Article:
I'm new to this so I hope I don't ask nonsense.

I want to send an SSH command to a remote server without password.

On the local machine we have multiple users.

On the remote machine there is only one user, so I have to connect with that_user@remote_server.

Is it possible to create RSA keys for all the users at local_machine (each user will add it's own) to the one user at remote server?


  • Yes, it is possible. man authorized_keys Commented Jan 5, 2017 at 14:36
  • 1
    @GeraldSchneider No manual entry for authorized_keys
    – Jakuje
    Commented Jan 5, 2017 at 14:47

3 Answers 3



Please create your key on the source system (ssh-keygen -t rsa, for instance), then use the ssh-copy-id command to push it to the remote system.

The following should work for you:

ssh-copy-id that_user@remote_server 
  • Don't forget to mention to create an SSH key per user and push each public key for each user into that_user's authorized_keys file on the remote_machine.
    – user292698
    Commented Jan 8, 2017 at 17:54

Yes, just run ssh-keygen -t rsa under each user, and then add the contents of ~/.ssh/id_rsa.pub file, or whatever file you chose to contain created ssh key, to the end of ~/.ssh/authorized_keys file in the home directory of the user on the remote server.

  • Assuming that all of the systems support it, it's likely better to be using ed25519 keys as opposed to RSA.
    – EEAA
    Commented Jan 5, 2017 at 16:29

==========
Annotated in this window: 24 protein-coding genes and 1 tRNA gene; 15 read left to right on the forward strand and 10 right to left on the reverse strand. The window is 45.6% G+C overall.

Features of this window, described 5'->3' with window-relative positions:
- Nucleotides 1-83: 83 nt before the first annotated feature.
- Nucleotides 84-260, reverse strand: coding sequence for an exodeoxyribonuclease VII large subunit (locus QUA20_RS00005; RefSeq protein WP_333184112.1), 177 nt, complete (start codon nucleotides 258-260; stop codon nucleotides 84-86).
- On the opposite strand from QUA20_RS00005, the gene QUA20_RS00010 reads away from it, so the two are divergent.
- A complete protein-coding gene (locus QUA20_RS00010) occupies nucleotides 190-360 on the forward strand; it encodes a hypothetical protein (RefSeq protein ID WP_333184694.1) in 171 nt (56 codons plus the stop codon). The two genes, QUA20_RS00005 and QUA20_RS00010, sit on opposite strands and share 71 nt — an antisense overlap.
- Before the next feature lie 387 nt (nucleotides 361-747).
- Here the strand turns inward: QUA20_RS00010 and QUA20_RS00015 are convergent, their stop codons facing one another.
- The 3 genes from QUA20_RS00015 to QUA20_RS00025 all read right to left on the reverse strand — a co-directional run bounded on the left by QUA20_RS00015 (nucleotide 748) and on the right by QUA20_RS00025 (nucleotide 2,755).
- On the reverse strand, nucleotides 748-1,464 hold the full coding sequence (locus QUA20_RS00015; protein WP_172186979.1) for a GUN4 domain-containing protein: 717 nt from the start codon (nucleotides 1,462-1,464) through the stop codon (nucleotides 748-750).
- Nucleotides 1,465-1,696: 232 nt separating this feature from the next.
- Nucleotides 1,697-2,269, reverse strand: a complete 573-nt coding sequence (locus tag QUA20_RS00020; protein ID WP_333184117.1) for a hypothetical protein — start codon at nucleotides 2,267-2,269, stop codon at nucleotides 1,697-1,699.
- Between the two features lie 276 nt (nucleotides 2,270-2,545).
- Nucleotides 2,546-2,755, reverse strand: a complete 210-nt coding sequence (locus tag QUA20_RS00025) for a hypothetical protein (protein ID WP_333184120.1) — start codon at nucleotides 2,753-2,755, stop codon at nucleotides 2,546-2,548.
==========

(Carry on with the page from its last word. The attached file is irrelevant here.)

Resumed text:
Yes, it's possible, have a look at this question: SSH public key authentication - can one public key be used for multiple users?

Basically you have to

  1. Create a private/public key pair for each user at local_machine, let's say id_rsa and id_rsa_.pub ; the keys will reside in each users' ~/.ssh/ folder.
  2. append the contents of each user id_rsa.pub into ~/.ssh/authorized_keys on remote-machine. You can do that remotely via

cat /home/newuser/.ssh/id_rsa.pub | ssh user@remote_machine "cat >> ~/.ssh/authorized_keys"

  • 4
    Why is this better than "ssh-copy-id that_user@remote_server"?
    – Elad Weiss
    Commented Jan 5, 2017 at 14:56
  • 1
    @EladWeiss Both ways have their pros and cons. It's easy to use the script but you can't be sure that it added the key correctly (I think the script even tells you that you need to take a look in authorized_keys yourself to make sure the key was added correctly). Some systems (OS X?) doesn't have the script at all, so then you need to add the key manually.
    – simon
    Commented Jan 5, 2017 at 20:43
  • 1
    @EladWeiss The script does more than just copy the key, i.e. changes permissions when it thinks it is needed, see here linux.die.net/man/1/ssh-copy-id Matter of fact, I'd rather just copy the key and take care of permissions myself. Commented Jan 7, 2017 at 12:44

You must log in to answer this question.

Not the answer you're looking for? Browse other questions tagged .